Today is BC day! BC’s Civic Holiday. That means we’re not in the office, folks, but here’s a roundup anyhow:
This week we have more Twitter statistics, the role of marketing on the internet, Slate on Facebook design, and Chris Brown viral videos.
- We start the week off with a fairly cool set of statistics: Why People Use Twitter. Pretty much tells us what we already knew: that 22% of twitter use is business related, and only 10% of users interact with brands.
- Next up, Twisted image on why digital marketing needs to collect information on people. I am unsure if his argument holds, given that it seems to be “this is the business model we have NOTHING ELSE WILL WORK!” I’m also detecting a touch of the same “we are the web” narcissism that the media lobbies have been putting out recently. Still, if you give him that advertising is the only way that a web project can exist, then hes right. But wait, that’s circular…
- Finally the New York Times on internet advertising and the scary amounts of information that advertisers have about us, and how they want more. Moral of the story? Plus Ça change, plus c’est la même chose.
- Nettuts has a neat piece on decoding the flickr API.
- Grokdotcom has some kind words about segmentation. They seem to suggest that there are people who don’t use segments. Really?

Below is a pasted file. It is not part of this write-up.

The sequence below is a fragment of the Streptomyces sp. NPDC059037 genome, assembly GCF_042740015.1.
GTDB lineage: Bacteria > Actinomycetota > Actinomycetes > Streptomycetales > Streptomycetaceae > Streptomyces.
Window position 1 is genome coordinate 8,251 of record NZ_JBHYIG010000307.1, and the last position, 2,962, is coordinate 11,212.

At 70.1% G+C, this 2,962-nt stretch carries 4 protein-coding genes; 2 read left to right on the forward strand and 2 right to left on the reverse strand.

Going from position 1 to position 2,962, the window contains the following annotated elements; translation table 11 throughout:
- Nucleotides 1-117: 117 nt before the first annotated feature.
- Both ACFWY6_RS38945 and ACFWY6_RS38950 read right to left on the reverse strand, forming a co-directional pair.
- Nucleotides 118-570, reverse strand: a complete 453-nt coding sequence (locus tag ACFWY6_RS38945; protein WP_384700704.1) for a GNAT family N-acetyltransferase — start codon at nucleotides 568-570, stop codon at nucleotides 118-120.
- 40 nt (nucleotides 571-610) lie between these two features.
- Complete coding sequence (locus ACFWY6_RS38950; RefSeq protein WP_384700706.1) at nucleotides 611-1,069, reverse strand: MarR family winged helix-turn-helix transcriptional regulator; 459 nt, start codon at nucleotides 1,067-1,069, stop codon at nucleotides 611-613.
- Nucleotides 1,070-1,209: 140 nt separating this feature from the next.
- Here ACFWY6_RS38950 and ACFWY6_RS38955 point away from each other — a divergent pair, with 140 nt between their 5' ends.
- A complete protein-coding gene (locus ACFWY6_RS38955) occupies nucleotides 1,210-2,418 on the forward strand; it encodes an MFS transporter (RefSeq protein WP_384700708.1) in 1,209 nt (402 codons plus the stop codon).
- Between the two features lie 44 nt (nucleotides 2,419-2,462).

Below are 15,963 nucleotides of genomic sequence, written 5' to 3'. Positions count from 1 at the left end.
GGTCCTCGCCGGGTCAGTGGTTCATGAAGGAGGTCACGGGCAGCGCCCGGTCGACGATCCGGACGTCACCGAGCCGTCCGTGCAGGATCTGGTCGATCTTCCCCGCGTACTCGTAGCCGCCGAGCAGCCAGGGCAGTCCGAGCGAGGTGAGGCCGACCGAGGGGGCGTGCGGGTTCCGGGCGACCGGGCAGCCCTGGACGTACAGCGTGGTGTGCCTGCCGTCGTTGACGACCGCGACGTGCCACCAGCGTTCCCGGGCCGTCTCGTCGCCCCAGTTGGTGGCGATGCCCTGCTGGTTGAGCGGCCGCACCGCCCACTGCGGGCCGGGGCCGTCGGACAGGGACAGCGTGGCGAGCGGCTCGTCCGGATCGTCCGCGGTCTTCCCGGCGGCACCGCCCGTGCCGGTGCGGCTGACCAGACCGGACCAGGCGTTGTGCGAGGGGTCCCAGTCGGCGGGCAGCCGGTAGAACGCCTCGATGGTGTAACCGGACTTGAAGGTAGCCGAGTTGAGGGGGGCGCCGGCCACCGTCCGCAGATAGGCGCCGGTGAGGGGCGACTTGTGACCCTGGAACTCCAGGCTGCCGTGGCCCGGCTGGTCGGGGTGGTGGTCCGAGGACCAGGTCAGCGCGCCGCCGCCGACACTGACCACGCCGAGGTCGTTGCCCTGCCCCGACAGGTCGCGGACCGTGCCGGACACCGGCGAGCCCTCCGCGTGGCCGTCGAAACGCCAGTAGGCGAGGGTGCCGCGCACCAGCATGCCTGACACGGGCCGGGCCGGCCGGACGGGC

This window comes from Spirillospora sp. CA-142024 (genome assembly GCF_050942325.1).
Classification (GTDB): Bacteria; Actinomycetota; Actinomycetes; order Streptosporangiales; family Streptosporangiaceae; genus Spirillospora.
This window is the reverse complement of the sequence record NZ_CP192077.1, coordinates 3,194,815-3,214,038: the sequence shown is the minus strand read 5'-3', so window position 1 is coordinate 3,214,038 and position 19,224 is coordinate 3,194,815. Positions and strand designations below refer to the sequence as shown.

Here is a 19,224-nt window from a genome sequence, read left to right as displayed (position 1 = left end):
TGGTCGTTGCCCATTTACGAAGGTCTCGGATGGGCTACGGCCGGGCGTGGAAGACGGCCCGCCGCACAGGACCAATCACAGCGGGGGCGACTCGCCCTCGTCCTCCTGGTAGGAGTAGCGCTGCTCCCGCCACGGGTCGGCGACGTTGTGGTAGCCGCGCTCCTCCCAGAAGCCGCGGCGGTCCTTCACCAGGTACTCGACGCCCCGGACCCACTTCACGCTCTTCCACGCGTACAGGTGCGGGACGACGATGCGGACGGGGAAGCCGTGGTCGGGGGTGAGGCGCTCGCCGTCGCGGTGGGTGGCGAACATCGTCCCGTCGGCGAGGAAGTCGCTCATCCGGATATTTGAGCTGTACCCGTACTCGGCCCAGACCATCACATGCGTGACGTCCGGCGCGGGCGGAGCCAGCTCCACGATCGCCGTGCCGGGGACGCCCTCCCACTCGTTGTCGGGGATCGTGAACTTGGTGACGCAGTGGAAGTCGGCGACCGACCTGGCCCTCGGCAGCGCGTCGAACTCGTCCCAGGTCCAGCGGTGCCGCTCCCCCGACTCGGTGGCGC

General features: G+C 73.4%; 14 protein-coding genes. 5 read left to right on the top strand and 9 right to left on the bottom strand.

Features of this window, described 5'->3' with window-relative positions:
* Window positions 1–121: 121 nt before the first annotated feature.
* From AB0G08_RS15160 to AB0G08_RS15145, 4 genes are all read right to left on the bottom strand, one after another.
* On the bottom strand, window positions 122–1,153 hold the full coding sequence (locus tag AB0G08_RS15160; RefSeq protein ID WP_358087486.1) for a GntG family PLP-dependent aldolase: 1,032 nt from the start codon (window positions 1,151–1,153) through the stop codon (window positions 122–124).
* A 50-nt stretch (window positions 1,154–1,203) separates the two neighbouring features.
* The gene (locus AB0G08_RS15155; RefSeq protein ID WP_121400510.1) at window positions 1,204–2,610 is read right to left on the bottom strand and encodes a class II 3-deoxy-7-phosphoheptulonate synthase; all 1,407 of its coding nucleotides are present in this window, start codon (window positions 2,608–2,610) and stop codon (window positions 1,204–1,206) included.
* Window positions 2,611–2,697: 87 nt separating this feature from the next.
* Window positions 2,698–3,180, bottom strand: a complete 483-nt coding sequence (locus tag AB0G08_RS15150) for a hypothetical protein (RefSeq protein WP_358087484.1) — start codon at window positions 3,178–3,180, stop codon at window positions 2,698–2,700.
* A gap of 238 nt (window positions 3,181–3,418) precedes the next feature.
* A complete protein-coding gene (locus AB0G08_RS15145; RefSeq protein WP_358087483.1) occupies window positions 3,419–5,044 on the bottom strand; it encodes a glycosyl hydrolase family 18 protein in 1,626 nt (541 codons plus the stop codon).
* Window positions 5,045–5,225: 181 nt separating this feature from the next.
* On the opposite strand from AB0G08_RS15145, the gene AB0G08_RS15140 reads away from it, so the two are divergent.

- Speaking of segmentation, our friends over at Get Elastic have a segment to track conversion rate over time.
- Wait, a Slate article in the roundup? More so, in the usability section? Slate has a great article on the usability faults of Facebook and the ways in which it can be fixed.
- Smashing takes a more direct approach to usability and looks at a number of ways to improve “read more” links.
- Google is excited about the monetization of Chris Browns “Forever” through a fan made video of a wedding. The song has seen massive sales since this went viral. Pretty neat, and it really demonstrates the power of a dedicated fan base.
- Finally Grokdotcom again, with a copywriters guide to framing. Good stuff to know, but even more so to understand when getting confronted with this kind of marketing.